Dad looked like a great big bear, his shoulders hunched up around his ears as he struggled with the steering wheel and smoked cigarettes one after the other. Sometimes the bare branches of small trees scratched and dragged along the outside of the car and the lane seemed to get narrower. The car bumped and skipped over the frozen mire and we could hear the thin ice crack as the wheels pressed it down into the ruts. Mum looked really concerned and held on to the dash with one hand, but she said nothing. Dad was sure the lake was just around the next bend, but there was always another twist or at best, a pair of mossy stone pillars through which we could see derelict overgrown farmyards. Sometimes we would get a glimpse of the lake through the bushes-an unwelcoming cold grey, then it would be lost from view behind walls and trees. Dad had the theory that the lane circled the lake and only emerged at Grey Abbey, which was ok because that's what we came to see. Sure enough, we arrived at a clearing in front of the monastery--a towering, tumbling monolith clad in ivy, caught in the act of submitting to the centuries.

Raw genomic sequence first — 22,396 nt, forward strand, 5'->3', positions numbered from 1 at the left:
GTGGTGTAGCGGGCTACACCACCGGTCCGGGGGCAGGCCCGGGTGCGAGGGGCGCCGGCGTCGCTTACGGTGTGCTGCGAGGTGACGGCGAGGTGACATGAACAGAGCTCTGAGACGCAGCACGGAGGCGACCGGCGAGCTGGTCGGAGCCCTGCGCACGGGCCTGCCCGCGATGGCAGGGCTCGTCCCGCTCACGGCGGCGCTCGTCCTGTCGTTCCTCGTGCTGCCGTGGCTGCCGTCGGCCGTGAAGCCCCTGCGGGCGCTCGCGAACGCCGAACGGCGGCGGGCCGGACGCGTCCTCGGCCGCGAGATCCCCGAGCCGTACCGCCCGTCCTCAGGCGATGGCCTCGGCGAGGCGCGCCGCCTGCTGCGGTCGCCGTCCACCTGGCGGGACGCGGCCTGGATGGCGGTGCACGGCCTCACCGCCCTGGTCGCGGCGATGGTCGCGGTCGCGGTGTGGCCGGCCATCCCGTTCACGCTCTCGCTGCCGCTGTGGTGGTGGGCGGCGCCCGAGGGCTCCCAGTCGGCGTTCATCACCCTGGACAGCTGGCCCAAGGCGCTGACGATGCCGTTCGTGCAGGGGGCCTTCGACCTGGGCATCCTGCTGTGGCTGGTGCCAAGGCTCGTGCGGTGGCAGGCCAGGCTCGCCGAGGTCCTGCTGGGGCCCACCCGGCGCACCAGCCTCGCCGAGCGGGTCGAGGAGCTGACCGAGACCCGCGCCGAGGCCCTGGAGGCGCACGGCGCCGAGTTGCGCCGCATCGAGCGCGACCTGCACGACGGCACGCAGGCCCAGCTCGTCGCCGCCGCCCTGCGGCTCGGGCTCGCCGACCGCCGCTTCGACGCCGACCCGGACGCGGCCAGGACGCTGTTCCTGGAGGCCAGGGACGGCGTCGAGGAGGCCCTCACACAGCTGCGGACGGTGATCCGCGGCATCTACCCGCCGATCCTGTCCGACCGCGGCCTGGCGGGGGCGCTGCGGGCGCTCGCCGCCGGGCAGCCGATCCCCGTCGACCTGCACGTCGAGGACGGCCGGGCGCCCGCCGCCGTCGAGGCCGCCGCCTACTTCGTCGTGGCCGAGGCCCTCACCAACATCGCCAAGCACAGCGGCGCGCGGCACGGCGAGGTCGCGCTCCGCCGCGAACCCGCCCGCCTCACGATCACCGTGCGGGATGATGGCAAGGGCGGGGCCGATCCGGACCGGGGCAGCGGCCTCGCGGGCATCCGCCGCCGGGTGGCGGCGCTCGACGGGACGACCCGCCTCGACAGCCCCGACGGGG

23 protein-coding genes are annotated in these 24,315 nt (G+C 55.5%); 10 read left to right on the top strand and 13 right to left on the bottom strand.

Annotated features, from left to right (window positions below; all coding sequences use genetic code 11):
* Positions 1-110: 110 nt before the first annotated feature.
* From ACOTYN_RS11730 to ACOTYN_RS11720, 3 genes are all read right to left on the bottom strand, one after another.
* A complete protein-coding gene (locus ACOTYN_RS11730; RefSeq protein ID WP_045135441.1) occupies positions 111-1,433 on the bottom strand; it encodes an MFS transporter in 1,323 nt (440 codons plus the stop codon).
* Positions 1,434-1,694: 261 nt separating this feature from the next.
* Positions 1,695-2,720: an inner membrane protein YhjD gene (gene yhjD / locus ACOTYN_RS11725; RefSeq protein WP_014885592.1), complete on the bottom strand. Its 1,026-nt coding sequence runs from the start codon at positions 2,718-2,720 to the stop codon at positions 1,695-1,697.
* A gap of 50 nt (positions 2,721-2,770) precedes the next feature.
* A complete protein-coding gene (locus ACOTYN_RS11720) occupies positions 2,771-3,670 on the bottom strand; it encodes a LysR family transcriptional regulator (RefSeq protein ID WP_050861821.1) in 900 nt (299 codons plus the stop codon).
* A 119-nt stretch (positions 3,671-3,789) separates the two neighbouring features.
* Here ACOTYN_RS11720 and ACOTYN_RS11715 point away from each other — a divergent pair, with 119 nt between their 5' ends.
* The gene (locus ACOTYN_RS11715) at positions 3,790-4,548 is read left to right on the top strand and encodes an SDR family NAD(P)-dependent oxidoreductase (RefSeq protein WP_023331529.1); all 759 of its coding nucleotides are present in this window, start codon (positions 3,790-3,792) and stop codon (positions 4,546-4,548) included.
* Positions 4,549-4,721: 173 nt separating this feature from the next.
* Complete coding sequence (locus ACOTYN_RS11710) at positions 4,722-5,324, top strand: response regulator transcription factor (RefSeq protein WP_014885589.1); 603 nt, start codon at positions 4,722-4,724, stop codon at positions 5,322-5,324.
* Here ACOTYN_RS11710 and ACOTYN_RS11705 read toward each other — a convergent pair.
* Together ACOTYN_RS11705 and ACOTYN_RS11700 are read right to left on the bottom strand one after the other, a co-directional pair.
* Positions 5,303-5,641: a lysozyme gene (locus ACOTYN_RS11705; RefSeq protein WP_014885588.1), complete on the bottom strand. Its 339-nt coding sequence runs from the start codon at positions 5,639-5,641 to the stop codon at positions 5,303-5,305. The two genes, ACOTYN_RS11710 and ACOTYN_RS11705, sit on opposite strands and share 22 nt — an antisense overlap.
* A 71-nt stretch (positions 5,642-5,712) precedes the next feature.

He turned off the motor, mum relaxed, and my sister burst out of the car letting in the frigid air and the oily smell of the hot engine. She ran off joyfully free, with mum shouting after her to stay in sight. I stepped out rather more slowly and leaned with elbows on the roof and puffed on an inhaler where no one would notice. I hated using it in front of people and mum was always concerned that I was using it too much. I envied how my sister could run without effort- skipping around the walls and through ancient doorways with boundless energy and happily oblivious of the hundreds of years the place had been standing (or falling). I walked after her looking upwards at the tall winter trees which surrounded three sides of the monastery. Harsh crows, charcoaled onto the sombre sky circled above.